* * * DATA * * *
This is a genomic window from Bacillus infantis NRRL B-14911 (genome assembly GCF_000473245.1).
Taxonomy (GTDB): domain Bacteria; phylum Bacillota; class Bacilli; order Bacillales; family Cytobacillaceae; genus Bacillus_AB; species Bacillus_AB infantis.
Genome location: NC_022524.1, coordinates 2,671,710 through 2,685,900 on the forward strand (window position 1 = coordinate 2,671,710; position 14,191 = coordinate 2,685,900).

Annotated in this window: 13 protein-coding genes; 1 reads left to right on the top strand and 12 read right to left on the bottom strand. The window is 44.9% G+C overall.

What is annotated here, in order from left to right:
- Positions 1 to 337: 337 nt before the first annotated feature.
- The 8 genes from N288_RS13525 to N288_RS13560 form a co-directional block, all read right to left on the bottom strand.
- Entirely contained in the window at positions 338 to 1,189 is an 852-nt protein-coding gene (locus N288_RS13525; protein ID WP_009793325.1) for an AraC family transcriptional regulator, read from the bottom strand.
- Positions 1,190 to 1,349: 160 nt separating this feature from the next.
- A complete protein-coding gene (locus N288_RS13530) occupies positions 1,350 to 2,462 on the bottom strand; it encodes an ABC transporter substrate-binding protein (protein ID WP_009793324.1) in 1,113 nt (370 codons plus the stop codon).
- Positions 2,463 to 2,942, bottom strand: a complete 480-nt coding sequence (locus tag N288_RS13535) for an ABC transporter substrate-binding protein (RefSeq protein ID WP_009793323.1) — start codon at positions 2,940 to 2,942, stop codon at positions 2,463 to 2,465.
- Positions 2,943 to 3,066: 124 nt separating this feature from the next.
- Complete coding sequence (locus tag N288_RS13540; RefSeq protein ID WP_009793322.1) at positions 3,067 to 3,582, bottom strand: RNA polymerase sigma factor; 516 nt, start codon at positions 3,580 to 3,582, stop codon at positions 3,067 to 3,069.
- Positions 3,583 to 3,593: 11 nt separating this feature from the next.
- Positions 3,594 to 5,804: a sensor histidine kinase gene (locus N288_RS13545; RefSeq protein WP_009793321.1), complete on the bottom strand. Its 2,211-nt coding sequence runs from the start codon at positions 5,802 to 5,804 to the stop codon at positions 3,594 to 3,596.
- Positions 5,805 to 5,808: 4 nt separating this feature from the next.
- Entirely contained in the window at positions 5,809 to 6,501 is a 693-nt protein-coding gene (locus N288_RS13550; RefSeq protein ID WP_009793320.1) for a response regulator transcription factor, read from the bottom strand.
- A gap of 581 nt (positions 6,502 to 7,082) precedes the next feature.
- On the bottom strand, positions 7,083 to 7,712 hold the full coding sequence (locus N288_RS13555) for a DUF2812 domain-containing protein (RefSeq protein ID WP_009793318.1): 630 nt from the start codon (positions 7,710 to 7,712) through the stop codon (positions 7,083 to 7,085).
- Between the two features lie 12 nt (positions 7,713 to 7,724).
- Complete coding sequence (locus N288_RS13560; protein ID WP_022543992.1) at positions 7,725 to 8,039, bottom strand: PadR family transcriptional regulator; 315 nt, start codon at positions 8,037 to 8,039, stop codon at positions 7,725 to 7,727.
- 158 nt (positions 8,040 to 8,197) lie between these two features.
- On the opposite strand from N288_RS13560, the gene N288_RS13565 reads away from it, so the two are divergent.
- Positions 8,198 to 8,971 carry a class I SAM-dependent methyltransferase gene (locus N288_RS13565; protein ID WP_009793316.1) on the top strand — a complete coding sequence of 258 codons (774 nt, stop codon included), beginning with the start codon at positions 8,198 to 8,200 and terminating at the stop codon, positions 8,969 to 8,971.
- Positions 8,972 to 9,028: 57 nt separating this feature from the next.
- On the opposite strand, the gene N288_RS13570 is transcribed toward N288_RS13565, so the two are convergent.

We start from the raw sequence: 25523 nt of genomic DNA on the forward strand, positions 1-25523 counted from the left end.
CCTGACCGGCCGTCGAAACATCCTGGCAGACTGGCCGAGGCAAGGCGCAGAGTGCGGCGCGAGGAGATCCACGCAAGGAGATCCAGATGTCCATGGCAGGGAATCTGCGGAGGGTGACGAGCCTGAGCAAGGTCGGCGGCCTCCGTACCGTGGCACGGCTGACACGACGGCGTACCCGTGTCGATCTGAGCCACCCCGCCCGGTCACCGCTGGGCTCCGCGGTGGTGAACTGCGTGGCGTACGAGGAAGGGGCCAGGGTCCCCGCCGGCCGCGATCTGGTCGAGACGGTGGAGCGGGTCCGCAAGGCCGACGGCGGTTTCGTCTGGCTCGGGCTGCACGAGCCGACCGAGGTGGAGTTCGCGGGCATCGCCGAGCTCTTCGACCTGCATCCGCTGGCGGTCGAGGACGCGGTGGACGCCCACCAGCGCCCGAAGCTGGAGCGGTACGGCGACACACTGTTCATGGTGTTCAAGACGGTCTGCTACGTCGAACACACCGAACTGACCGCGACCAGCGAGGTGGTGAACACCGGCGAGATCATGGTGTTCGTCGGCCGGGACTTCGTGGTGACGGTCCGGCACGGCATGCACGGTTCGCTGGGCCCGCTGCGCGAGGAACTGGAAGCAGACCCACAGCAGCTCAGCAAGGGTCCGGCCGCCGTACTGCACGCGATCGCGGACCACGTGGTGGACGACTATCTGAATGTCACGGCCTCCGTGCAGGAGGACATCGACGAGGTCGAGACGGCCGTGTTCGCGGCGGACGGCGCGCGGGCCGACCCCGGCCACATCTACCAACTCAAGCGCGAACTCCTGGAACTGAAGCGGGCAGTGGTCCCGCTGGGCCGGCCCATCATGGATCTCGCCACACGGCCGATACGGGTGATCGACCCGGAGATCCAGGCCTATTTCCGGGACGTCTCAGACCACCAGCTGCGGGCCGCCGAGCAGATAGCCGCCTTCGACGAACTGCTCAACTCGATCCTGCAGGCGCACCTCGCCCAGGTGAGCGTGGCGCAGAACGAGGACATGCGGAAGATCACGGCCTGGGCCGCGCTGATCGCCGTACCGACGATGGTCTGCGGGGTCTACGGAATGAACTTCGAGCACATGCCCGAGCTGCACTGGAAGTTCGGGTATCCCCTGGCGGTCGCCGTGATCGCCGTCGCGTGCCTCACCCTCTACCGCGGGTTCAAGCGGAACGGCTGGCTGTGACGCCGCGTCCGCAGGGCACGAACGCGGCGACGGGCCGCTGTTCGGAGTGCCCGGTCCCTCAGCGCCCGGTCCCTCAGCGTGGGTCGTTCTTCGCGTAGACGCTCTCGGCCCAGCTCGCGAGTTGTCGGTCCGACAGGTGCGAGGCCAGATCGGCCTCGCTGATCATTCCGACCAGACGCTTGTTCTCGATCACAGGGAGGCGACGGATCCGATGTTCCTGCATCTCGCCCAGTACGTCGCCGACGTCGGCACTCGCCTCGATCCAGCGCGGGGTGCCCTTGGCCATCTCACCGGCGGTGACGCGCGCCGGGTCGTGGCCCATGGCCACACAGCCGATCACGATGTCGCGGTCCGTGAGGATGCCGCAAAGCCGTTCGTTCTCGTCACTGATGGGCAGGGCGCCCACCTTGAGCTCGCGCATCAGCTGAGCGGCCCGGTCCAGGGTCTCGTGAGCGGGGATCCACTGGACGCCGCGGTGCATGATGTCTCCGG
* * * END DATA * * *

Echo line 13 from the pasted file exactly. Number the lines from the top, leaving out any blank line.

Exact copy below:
- Complete coding sequence (locus tag N288_RS13540; RefSeq protein ID WP_009793322.1) at positions 3,067 to 3,582, bottom strand: RNA polymerase sigma factor; 516 nt, start codon at positions 3,580 to 3,582, stop codon at positions 3,067 to 3,069.